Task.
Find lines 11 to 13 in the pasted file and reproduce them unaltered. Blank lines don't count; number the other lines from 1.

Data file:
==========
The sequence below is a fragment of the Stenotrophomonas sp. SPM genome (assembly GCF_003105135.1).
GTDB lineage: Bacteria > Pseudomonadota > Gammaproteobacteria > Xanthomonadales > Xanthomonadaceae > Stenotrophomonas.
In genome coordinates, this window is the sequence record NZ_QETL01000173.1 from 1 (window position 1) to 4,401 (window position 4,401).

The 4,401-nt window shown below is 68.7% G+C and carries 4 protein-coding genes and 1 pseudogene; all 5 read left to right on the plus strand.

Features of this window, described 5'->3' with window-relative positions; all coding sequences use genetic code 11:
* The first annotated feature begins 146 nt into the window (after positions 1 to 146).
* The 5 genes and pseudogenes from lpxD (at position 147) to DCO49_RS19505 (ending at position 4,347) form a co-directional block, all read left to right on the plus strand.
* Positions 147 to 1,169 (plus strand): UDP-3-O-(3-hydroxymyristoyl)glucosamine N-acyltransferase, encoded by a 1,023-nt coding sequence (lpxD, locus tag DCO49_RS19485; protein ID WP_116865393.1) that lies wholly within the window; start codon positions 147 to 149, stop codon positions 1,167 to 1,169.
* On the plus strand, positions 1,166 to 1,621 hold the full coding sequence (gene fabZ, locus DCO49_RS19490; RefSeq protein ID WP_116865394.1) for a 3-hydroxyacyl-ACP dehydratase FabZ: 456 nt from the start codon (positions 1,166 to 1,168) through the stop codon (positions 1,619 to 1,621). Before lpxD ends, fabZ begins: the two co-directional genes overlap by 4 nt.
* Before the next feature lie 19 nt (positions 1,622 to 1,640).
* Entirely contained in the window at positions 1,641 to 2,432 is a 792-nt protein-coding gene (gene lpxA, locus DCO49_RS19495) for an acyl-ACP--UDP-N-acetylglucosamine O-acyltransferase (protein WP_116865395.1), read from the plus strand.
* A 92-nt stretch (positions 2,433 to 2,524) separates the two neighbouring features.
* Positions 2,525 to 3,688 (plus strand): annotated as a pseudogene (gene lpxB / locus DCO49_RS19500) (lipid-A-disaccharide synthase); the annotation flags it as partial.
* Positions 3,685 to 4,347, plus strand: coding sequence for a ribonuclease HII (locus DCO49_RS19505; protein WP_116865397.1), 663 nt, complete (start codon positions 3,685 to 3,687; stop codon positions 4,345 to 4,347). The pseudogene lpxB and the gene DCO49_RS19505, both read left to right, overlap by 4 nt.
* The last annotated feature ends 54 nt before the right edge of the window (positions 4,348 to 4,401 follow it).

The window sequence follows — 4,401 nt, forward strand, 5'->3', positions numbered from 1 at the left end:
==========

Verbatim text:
* Entirely contained in the window at positions 1,641 to 2,432 is a 792-nt protein-coding gene (gene lpxA, locus DCO49_RS19495) for an acyl-ACP--UDP-N-acetylglucosamine O-acyltransferase (protein WP_116865395.1), read from the plus strand.
* A 92-nt stretch (positions 2,433 to 2,524) separates the two neighbouring features.
* Positions 2,525 to 3,688 (plus strand): annotated as a pseudogene (gene lpxB / locus DCO49_RS19500) (lipid-A-disaccharide synthase); the annotation flags it as partial.